The layers function contains everything related to layers or emacs packages. If you want to install a package that is not a part of layer? Then you do it there. Want to enable a layer? You do it there. The init function on the other hand contains configuration settings for Spacemacs itself. Then you have user-init and user-config. Both of them contain your customisations, but most of it will probably end up in user-config; because user-init runs before your layers have been loaded while user-config runs after.

The first thing I would do is to read through the whole .spacemacs file. It contains all the settings and comments explaining them. Then I would read through the list of layers on the Spacemacs website. But only enable what you KNOW you will need. It isn’t hard to enable more layers later. And remember to enable to osx layer if you’re on a Mac.

Change what you need an restart Emacs.

There are three window management concepts you need to understand in order to get Emacs. You have the “frame” which is what you see on the screen. The frame can be split into different windows. And each window displays a buffer. But multiple windows can show the same buffer. A buffer can be everything from logs, to user interfaces to a file.

If you use the default Spacemacs settings, you will be using keybindings that are very close to those of VIM. I assume you have a basic understanding of how the VIM modes work. Make sure you are in Normal mode, Hit space. You will now se a small area pop up at the bottom of your screen. For example space ff will let you pick a file or folder to open.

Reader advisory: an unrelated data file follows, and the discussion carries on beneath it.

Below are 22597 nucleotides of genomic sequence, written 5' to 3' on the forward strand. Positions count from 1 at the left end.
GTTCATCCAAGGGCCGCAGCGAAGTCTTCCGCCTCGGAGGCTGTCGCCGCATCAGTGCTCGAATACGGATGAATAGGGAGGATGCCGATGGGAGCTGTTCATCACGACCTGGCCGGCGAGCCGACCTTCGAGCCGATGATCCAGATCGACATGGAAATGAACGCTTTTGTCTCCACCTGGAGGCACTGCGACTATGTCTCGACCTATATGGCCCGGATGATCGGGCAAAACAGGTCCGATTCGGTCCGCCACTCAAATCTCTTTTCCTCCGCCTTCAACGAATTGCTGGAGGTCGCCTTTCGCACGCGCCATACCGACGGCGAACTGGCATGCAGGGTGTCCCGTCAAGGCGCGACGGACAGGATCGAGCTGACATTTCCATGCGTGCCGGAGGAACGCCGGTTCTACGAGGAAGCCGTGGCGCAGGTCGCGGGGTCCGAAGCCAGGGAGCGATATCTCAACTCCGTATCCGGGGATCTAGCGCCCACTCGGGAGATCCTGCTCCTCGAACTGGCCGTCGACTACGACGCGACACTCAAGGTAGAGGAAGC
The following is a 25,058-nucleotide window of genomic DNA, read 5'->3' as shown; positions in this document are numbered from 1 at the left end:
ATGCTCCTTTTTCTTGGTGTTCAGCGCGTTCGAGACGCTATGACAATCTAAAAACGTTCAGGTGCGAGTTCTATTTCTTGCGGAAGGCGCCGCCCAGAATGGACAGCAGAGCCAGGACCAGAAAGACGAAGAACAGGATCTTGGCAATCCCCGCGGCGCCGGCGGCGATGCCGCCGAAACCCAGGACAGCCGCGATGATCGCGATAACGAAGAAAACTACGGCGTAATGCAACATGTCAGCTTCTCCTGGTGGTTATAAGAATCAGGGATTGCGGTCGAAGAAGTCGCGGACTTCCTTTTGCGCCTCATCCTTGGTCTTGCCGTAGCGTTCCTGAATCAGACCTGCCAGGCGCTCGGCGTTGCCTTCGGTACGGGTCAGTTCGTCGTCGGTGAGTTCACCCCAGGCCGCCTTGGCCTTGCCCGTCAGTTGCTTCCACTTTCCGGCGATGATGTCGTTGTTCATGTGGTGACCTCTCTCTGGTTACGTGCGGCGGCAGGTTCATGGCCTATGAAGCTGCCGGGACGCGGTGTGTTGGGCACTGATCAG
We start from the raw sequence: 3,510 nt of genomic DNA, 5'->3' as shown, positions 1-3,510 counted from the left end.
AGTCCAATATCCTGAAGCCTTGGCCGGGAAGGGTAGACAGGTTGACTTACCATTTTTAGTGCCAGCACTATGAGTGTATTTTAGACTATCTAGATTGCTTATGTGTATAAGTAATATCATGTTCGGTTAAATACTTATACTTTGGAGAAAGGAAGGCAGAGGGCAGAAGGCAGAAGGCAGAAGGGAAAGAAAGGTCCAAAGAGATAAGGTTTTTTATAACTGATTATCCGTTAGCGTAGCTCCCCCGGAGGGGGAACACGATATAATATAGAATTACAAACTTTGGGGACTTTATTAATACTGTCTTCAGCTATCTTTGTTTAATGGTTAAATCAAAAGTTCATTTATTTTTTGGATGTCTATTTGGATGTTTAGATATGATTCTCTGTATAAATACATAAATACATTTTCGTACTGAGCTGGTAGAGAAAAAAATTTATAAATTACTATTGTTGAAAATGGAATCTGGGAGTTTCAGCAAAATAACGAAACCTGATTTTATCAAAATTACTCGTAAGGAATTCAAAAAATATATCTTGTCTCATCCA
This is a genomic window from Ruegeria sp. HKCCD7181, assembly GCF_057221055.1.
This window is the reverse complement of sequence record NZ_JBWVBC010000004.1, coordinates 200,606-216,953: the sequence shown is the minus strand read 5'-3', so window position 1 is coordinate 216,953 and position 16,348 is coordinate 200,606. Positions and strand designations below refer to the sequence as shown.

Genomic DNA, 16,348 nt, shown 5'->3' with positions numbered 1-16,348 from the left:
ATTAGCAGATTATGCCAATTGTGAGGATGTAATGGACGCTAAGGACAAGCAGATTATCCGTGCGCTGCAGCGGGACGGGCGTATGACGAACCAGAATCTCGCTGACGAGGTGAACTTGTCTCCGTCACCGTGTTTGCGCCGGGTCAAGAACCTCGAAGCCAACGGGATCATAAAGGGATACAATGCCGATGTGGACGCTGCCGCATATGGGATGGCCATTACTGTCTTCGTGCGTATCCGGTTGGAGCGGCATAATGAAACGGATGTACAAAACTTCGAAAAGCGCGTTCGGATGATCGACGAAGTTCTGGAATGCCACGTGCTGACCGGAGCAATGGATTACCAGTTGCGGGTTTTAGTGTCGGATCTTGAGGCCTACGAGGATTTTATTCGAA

There is one thing that is very important to understand about emacs. Everything you see and use in Emacs is a Emacs Lisp function. This means that if you don’t like how X works, you can always write your own custom function. If you hit space twice, you’ll enter M-x this will let you run ANY interactive function loaded as a part of your configuration. I use M-x all the time when I don’t remember the keyboard shortcut for something.

What I recommend if you want to get started with Spacemacs is to stop using your regular text editor for a week. Your productivity will be lower for a while, but it will improve a lot really fast.

Let’s begin with some basic keyboard commands:

You will often see commands like this C-a C-m, in Spacemacs that means SPC (space) a m. And M-x that means ESC x.

  • SPC ff : select folder, select file or create new file

  • SPC w : split window horizontal

  • SPC w : split window vertical

  • SPC fed : open config

  • SPC wd :remove window

  • SPC ss : list buffers

  • SPC TAB : change to last buffer

  • SPC bn : next buffer

  • SPC bp : previous buffer

  • SPC fs : save

  • SPC bd : close buffer

  • SPC feR : reload config

  • SPC pf : search for file

It is really hard in the beginning, but give it a few days and it will loosen up. Let me know if anything is unclear or if you have any questions.

Getting started with Spacemacs.

21.02.2018 01:00

This post is intended for users that are curious about or never gotten started with Spacemacs. I’m going to cover the structure of the .spacemacs file and what you need to know about .emacs.d, plus some basic navigation. And some very specific advice.

Let’s start with what Spacemacs is. Spacemacs is not a emacs fork or anything like that, but rather a special way to configure it. It makes it much easier to get started than with the default .emacs.d config. Follow the official installation instructions and just hit enter on everything Spacemacs ask you about the first time you start and then give it some time. This will give you the standard setup.